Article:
A: If the "too technical" or "impressed but..." responses follow a reading of your rsum, then you are indeed too technical or you have inadvertently portrayed your experience that way--or there is something else on your rsum that is turning the reader away, something that the reader can't or won't acknowledge. It could be a legitimate concern like your job history, the places you have worked, your education or an illegal issue like gender, age, religion and so on. To guard against the first possibility, read your rsum again, very slowly, and ask yourself what impression each and every entry might tell a reader about you--then get a trusted third party to do the same. Unfortunately, there's no way to guard against the latter possibility. If on the other hand, the "too technical" or "impressed but..." reaction comes after a face-to-face meeting, then look to develop and polish your interviewing skills and try to discover what's holding you back.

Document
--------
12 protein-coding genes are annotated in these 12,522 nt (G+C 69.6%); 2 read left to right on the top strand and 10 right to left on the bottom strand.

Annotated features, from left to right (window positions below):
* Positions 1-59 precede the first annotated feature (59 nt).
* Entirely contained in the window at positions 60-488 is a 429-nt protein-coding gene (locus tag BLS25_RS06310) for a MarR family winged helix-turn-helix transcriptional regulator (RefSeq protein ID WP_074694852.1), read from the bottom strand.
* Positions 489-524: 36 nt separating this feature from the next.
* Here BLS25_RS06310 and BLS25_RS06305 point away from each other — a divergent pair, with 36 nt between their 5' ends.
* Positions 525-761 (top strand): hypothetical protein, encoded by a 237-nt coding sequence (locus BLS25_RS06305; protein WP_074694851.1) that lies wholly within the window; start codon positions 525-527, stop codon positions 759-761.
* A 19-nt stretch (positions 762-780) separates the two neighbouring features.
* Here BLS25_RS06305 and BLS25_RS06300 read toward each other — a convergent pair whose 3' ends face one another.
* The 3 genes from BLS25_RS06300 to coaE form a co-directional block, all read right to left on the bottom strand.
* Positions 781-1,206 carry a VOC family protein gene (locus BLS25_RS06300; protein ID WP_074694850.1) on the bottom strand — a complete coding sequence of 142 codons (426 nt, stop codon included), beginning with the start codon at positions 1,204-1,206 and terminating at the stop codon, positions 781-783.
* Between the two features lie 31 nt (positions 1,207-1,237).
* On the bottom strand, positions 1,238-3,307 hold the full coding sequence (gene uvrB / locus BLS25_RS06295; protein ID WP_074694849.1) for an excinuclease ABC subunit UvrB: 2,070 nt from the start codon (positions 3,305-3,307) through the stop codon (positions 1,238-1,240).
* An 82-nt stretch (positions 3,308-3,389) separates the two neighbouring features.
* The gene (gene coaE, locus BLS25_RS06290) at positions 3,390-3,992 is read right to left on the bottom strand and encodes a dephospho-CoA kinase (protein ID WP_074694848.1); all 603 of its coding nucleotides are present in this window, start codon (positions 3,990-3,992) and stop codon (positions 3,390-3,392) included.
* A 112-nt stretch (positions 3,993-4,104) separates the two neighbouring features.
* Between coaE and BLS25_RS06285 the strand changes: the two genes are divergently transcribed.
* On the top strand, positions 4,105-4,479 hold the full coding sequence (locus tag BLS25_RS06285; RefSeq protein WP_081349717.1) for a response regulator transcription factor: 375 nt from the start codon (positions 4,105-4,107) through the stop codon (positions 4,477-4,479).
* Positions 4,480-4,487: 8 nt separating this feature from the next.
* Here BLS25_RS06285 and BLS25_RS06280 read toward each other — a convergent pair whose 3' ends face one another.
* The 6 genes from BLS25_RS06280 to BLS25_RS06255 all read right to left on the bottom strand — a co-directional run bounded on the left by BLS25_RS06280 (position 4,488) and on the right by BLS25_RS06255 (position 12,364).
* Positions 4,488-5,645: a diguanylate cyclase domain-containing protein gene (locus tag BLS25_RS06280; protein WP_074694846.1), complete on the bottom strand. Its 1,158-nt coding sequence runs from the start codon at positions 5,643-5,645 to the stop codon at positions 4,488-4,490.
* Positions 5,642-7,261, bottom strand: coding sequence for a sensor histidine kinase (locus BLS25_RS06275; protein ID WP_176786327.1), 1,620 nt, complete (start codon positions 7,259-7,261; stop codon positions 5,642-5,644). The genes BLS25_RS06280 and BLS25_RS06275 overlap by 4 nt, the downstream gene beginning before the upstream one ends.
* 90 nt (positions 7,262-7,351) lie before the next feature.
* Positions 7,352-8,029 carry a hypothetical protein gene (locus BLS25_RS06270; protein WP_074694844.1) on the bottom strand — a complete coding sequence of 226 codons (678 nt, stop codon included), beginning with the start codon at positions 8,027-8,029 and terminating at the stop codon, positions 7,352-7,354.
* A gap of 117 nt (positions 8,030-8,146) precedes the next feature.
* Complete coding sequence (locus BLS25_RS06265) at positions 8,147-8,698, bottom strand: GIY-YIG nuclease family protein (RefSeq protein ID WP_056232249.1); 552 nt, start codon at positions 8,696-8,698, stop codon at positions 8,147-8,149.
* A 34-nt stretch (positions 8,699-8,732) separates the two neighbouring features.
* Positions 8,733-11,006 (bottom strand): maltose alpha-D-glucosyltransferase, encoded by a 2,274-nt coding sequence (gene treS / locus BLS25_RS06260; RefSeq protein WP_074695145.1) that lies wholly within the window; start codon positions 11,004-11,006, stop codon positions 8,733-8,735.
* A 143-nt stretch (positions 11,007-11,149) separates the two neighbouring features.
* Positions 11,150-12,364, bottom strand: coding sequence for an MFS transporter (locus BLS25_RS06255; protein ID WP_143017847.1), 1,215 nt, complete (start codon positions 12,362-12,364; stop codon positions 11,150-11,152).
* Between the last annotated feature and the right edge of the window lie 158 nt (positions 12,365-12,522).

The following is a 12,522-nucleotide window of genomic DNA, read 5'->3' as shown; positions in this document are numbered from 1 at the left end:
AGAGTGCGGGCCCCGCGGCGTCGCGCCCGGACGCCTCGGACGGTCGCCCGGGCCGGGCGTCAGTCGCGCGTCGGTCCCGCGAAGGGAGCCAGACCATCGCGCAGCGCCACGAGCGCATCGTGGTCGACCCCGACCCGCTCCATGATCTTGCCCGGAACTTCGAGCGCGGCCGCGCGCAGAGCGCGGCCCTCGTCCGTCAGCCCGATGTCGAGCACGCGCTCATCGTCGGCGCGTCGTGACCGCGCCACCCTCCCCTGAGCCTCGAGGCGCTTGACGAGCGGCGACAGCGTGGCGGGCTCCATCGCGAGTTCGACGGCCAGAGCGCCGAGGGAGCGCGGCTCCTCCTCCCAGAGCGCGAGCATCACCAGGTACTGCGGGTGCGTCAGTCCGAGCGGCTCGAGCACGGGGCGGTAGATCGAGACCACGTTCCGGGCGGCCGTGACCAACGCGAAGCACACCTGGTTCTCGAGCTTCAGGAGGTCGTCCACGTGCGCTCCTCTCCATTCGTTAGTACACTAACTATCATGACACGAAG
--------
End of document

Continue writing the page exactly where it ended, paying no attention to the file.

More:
A FORK IN THE ROAD Q: I have an opportunity to take one of two jobs. The first is as IT operations manager of a small but fast growing company that develops software for marketing resellers of all product types. The intent is to groom me for the IT director position.

The second is with a top company in e-billing services as director of distributed systems. However, I would have to compete with four other candidates for the next promotion--vice president of IT operations. In your opinion, which position should I take in order to stay on track for a future CIO position?

A: It is difficult to answer you definitively from the little information you have provided, but let's give it a try. If I'm not mistaken, the first situation sounds like an internally oriented responsibility for IT operations, keeping the infrastructure running smoothly and managing the company's enterprise transaction and information applications processing. This sounds like it might be a prelude to an IT director position and if so, may be quite appropriate in keeping with your CIO goal.